Easter is very much still a religious festival here in Spain, with solemn processions and services. I am very glad about that! But I also thought that in these difficult times everybody deserves a bit of ‘extra Easter Cheer’, especially the kids! So, thanks to some extra donations, I was able to get some chocolate goodies and, for the 3 month old baby girl, a nice plush toy, found some of my baskets, filled them and prepared this box for the families:


Moving is always stressful, but this move was even more stressful as I had to try two remember which tea towel belonged to which household ๐Ÿ˜‰ Remember, I was only the subtenant in the ‘balcony flat’ and it was basically fully equipped with all that was needed. Add to that my own stuff like books, plants etc. you imagine that it was pretty crowded! But poco a poco, little by little, I made progress. My neighbours came every afternoon for three days to help me to carry stuff up and Sister Alicia from the Camino Compagnons helped me on Thursday to get the last of my things upstairs. And then the unpacking and finding the right place for everything started…


Whilst the flat has no outdoor space like a balcony or a terrace, it’s growing quickly on me! I have a large kitchen with plenty of windows (and window sills for the plants) that has gorgeous views over the city. From here I can even see the clock tower or Berenguela of the cathedral with its ‘pilgrim lantern’ that is lit at night in the Holy Years to guide pilgrims to the cathedral. As the kitchen has also enough space, and the best views, I decided to use it also as my workspace for writing etc.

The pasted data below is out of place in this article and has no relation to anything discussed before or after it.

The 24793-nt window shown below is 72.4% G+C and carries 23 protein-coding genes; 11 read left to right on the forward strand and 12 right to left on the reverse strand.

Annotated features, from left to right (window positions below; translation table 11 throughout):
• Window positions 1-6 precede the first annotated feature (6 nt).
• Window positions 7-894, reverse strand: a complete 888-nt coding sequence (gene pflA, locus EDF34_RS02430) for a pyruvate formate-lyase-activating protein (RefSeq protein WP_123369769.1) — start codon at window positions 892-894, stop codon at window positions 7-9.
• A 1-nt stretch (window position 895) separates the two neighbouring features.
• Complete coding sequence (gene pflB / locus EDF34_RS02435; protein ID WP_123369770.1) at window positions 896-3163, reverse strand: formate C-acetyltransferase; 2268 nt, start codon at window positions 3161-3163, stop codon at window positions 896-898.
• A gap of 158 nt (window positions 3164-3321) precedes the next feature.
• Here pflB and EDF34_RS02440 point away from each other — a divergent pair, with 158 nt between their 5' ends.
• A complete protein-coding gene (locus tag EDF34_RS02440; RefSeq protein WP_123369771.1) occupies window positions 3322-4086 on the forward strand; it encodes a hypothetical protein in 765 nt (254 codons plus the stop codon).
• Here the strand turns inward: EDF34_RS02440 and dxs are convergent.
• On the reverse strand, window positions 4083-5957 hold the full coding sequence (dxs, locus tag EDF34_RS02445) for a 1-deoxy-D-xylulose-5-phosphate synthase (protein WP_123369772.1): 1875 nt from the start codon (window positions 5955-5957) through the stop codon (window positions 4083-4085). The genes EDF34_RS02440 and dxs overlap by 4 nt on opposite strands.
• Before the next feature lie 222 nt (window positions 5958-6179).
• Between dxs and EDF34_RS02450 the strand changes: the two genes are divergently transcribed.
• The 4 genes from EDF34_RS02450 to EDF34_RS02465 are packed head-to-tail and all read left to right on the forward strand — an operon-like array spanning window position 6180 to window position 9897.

Ok, not the best photo I have ever taken, but the Pilgrim Lantern is the light on the left tower of the Cathedral.

The hallway is long and spacious and has two storage areas, one I am using for more plants (there is a surprise ๐Ÿ˜‰ ) and on the other end are some build in shelves that I plan to use as a storage area for in kind donations like clothes, shoes and the like for my neighbours.